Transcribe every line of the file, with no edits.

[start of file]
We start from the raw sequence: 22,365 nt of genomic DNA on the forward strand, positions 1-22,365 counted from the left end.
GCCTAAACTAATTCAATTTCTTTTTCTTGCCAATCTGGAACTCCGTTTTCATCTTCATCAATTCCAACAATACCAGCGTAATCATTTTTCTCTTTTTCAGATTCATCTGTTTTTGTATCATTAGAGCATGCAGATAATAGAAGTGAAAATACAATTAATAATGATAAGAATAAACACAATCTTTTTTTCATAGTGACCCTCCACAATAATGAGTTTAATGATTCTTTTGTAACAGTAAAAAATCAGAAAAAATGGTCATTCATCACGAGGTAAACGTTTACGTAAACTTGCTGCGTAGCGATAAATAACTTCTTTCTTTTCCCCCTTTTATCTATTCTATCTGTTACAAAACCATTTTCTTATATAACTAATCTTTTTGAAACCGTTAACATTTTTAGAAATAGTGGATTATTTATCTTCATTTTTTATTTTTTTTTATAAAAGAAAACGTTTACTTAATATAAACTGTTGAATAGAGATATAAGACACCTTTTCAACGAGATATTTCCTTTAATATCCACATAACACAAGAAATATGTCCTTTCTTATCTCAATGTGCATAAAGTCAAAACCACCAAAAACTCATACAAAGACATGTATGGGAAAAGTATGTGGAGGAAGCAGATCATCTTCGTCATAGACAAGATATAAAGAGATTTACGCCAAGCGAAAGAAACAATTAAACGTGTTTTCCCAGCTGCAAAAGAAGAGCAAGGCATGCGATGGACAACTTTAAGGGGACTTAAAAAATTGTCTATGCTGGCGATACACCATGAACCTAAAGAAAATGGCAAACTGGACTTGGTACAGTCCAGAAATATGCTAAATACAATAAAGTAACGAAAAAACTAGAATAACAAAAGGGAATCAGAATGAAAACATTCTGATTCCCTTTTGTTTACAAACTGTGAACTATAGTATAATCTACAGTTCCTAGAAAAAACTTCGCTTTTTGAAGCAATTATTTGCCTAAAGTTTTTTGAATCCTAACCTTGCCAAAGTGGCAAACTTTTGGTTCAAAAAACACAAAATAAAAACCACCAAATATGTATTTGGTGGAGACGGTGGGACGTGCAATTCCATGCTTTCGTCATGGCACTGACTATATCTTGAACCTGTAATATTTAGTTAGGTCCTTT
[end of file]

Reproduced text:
We start from the raw sequence: 22,365 nt of genomic DNA on the forward strand, positions 1-22,365 counted from the left end.
GCCTAAACTAATTCAATTTCTTTTTCTTGCCAATCTGGAACTCCGTTTTCATCTTCATCAATTCCAACAATACCAGCGTAATCATTTTTCTCTTTTTCAGATTCATCTGTTTTTGTATCATTAGAGCATGCAGATAATAGAAGTGAAAATACAATTAATAATGATAAGAATAAACACAATCTTTTTTTCATAGTGACCCTCCACAATAATGAGTTTAATGATTCTTTTGTAACAGTAAAAAATCAGAAAAAATGGTCATTCATCACGAGGTAAACGTTTACGTAAACTTGCTGCGTAGCGATAAATAACTTCTTTCTTTTCCCCCTTTTATCTATTCTATCTGTTACAAAACCATTTTCTTATATAACTAATCTTTTTGAAACCGTTAACATTTTTAGAAATAGTGGATTATTTATCTTCATTTTTTATTTTTTTTTATAAAAGAAAACGTTTACTTAATATAAACTGTTGAATAGAGATATAAGACACCTTTTCAACGAGATATTTCCTTTAATATCCACATAACACAAGAAATATGTCCTTTCTTATCTCAATGTGCATAAAGTCAAAACCACCAAAAACTCATACAAAGACATGTATGGGAAAAGTATGTGGAGGAAGCAGATCATCTTCGTCATAGACAAGATATAAAGAGATTTACGCCAAGCGAAAGAAACAATTAAACGTGTTTTCCCAGCTGCAAAAGAAGAGCAAGGCATGCGATGGACAACTTTAAGGGGACTTAAAAAATTGTCTATGCTGGCGATACACCATGAACCTAAAGAAAATGGCAAACTGGACTTGGTACAGTCCAGAAATATGCTAAATACAATAAAGTAACGAAAAAACTAGAATAACAAAAGGGAATCAGAATGAAAACATTCTGATTCCCTTTTGTTTACAAACTGTGAACTATAGTATAATCTACAGTTCCTAGAAAAAACTTCGCTTTTTGAAGCAATTATTTGCCTAAAGTTTTTTGAATCCTAACCTTGCCAAAGTGGCAAACTTTTGGTTCAAAAAACACAAAATAAAAACCACCAAATATGTATTTGGTGGAGACGGTGGGACGTGCAATTCCATGCTTTCGTCATGGCACTGACTATATCTTGAACCTGTAATATTTAGTTAGGTCCTTT